Why millions of Australians are set to receive a surprise cash injection from the Australian Tax Office – just in time for Christmas
- More than 2.6 million Australians will get early Christmas present from the ATO
- Those with under $200 in an inactive super fund will be directly paid the cash
- Balances between $200 and $6,000 will be transferred to active super accounts
- The financial boost only applies to lost super under $6000, the ATO says
Christmas will come early for millions of Australians with a surprise cash boost to their accounts next month.
The Australian Tax Office (ATO) will transfer millions in lost superannuation into the bank accounts of one million people next month, while another 1.6million will receive a boost to their active super accounts.
Those with less than $200 in an inactive super fund, or are aged over 65, will have the cash transferred directly to their bank accounts.
For those with balances between $200 and $6,000, the ATO will automatically transfer the money to their active super fund.
Superannuation accounts of more than $6,000 will not be automatically transferred.
Millions of Australians will get an early Christmas present from the ATO (stock image)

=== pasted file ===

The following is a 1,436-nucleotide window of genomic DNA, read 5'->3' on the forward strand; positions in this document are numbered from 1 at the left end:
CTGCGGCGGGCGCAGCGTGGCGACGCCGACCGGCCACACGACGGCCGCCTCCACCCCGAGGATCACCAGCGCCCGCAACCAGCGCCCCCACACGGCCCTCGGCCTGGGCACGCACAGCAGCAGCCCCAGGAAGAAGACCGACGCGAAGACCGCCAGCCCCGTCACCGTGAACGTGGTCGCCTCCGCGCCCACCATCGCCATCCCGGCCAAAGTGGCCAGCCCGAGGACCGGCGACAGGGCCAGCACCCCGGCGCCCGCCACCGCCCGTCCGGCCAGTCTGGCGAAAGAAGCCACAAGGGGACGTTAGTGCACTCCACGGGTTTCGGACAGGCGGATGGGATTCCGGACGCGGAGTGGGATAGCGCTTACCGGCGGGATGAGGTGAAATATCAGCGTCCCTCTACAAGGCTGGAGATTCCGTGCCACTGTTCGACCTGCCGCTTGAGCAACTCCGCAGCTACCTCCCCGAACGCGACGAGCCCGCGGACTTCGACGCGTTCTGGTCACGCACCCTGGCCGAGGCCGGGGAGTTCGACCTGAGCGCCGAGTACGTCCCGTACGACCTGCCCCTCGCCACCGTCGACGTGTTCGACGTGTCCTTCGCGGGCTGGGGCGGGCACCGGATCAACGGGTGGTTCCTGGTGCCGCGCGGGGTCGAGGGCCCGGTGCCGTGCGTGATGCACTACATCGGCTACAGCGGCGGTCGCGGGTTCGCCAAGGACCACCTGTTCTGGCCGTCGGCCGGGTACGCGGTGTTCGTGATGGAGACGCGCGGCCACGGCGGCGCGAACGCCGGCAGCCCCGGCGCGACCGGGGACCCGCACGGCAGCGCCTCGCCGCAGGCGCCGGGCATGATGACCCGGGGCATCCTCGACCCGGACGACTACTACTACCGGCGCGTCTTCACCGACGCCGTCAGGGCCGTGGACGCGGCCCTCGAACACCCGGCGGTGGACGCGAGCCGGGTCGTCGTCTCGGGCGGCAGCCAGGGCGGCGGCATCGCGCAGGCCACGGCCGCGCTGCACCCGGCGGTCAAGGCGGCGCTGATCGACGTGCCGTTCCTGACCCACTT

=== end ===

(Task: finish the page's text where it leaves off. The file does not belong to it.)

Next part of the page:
The welcome cash boost for many Australians is the result of recent changes to superannuation laws.
The ATO recently began collecting lost money from superannuation companies and will begin transferring the funds to accounts from November 1.
The process is expected to be completed by the end of November and only applies to lost super under $6000.
‘If a member has more than $6,000 in a lost account it is not an ”inactive low balance account”, however, it may satisfy other categories of unclaimed super monies,’ an ATO spokeswoman told Daily Mail Australia.
‘It will then be required to be transferred to the ATO. Once it has been received by the ATO, we will attempt to proactively reunite it to an active account.’
Australians with under $200 in lost super or are aged over 65, will see a cash boost in their bank account in the coming weeks (stock image)
Association of Superannuation Funds of Australia deputy chief executive Glen McCrea sees the recent changes as an opportunity for Australians ‘to engage with their super.’
‘For many Australians, it’s the second biggest asset outside the family home,’ he said.
He added the ATO could also pay interest on super amounts.
‘On higher balances that have been held by the ATO for some years, this interest amount can be substantial,’ Mr McCrea said.
He estimates more than 10,000 transactions will involve cash amounts in the tens of thousands of dollars.
At least 2.6 million Australians will soon be reunited with lost superannuation (stock image)
The ATO had around $3.9billion from holding five million super accounts as of June 30, 2019.
The ATO hopes to notify as many people as possible about their upcoming cash boost.
‘The balance of your inactive low-balance account will be transferred to us by your fund and where possible, we will proactively consolidate it into an active super account,’ the ATO spokeswoman said.
Australians can also reunite with their lost and unclaimed super through ATO Online via myGov.